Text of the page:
Princess Caraboo remains one of the best known, and most colorful hoaxers in history. Practically every book I found about hoaxes in general tells her story. In 1994, actress and model Phoebe Cates played Princess Caraboo in a movie loosely based on these amusing events of a very clever common woman who fooled higher society. 

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poster of the movie. I believe this was Phoebe Cates last film. image from Amazon.com

ZOOM by Jake M.

In order to keep Seeds students engaged during the time off, the Seeds staff put together a weekly online curriculum for the students. I really enjoy doing the online coursework. Seeds also does weekly Zoom chat meetings, which is great because it allows me to interact with my peers, and the instructors. There are also Seeds Zoom clubs, where we talk about Disney movies, do sing-a-longs, and many other fun activities. The Zoom chats are the highlight of my week.

Bruce Lee by Anna P.

Bruce Lee: 8 gems gleaned from new biography

Bruce Lee is a name many know because he is a famous martial artist, actor and Philosopher.  Bruce Lee was born in Chinatown, San Francisco but his family moved to Hong Kong when he was young.  He became an actor at a young age and appeared in over twenty movies. Also, he got into many fights. One was against the son of a Triad family. Some of his fighting skills he learned might have come under the training of Yip Man who taught him more martial arts like Wing Chun.  He moved back to America when he was an adult and started teaching martial arts to everyone. This angered others who believed he should not train non Chinese people KungFu.  So a deal was made that if he got in a fight and lost he would stop teaching KungFu to non Chinese.  Bruce Lee had the man pinned down and won the fight.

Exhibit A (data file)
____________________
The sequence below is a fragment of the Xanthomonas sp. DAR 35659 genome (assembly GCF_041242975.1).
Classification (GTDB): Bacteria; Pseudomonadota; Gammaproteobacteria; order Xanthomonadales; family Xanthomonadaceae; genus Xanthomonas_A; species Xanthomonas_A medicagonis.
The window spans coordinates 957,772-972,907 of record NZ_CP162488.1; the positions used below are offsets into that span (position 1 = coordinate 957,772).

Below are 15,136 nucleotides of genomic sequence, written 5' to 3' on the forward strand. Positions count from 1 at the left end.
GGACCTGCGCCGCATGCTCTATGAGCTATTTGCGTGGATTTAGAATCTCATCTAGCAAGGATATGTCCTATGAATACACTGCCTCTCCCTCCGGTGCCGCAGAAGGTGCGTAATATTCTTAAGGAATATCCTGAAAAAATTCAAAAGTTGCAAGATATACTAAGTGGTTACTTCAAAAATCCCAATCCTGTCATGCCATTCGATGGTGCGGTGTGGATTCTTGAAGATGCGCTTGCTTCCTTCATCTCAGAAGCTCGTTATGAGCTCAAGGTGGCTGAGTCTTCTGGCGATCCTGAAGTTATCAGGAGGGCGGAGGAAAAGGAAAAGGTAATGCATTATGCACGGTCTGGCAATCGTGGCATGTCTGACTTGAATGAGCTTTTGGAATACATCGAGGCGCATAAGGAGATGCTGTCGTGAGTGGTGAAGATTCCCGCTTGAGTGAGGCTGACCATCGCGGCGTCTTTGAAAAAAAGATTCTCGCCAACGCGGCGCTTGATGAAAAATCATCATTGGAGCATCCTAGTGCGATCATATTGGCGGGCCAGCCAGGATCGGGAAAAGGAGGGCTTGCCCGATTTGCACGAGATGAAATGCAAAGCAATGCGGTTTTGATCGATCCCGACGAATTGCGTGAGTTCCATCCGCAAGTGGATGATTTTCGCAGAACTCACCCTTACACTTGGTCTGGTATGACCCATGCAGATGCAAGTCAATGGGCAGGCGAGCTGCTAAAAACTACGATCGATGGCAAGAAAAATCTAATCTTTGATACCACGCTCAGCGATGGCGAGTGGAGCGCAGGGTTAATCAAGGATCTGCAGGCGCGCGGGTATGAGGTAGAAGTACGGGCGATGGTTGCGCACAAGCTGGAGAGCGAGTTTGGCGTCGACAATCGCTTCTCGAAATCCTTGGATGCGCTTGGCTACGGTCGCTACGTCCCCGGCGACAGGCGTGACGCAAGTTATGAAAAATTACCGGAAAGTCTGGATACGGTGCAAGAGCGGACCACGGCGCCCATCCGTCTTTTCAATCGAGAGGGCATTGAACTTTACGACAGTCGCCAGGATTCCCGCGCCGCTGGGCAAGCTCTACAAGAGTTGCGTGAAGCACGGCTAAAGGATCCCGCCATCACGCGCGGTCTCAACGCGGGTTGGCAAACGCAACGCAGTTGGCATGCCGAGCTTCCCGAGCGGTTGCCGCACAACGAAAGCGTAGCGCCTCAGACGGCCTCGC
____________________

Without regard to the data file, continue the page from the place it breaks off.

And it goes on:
When his was at school around this time he studied philosophy and his philosophy went with his martial arts.  For example, he said that in life and martial arts one should be like water; Formless, shapeless.  Like how water in a cup becomes the cup or water in the teapot becomes the teapot. Now water can flow or crash.  Basically this meant one must know what to do in a situation like when to crash like water or when to expand like water because life and martial arts is about changing. This became Jeet Kune Do though Bruce said it was just a name and mirror to see ourselves in.

Bruce become an actor again after he went to an international Karate Tournament. A hair stylist saw him and told a producer about this amazing man. He had some roles in acting but not as much as he would later get.  Also he injured his fourth scarcel nerve around this time.  People didn’t think Bruce could do martial arts again however he tried his own treatment and began to get better. Because he didn’t get a lot of acting roles he decided to do more acting in Hong Kong rather than American movies. He was in the big hit in The Big Boss movie. He was in other movies even helping to make one of them. Finally those in Hollywood wanted him in American movies. Enter the Dragon was a big Hollywood/ Hong Kong production. Unfortunately Bruce later died after being prescribed medicine which swelled the fluids in his brain.  Bruce was so famous at this time that doctors from around the world came to see what caused his death. To me Bruce Lee’s story is incredible.   He was an actor, philosopher and martial artist together. I relate that when he got injured he still fought to be better. I think I am similar because with my OCD I try to get better even though it’s hard. Bruce Lee was an incredible man and a blessing to this world.